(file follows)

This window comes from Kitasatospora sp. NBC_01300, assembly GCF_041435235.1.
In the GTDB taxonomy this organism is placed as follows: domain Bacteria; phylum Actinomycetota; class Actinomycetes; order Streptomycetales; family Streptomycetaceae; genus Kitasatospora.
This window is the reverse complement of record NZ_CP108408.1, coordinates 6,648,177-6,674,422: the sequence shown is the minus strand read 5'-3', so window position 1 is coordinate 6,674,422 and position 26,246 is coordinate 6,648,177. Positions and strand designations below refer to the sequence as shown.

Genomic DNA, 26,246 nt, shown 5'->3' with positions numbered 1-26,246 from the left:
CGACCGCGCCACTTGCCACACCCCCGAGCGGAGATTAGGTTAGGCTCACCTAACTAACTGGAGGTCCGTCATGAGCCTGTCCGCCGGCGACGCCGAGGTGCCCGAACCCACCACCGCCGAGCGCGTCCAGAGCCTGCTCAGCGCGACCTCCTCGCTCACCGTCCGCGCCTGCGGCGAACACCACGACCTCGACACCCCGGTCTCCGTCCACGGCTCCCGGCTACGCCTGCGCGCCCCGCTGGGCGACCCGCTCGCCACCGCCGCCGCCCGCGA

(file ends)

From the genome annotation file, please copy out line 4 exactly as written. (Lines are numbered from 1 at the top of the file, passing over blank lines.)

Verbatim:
Genomic DNA, 26,246 nt, shown 5'->3' with positions numbered 1-26,246 from the left: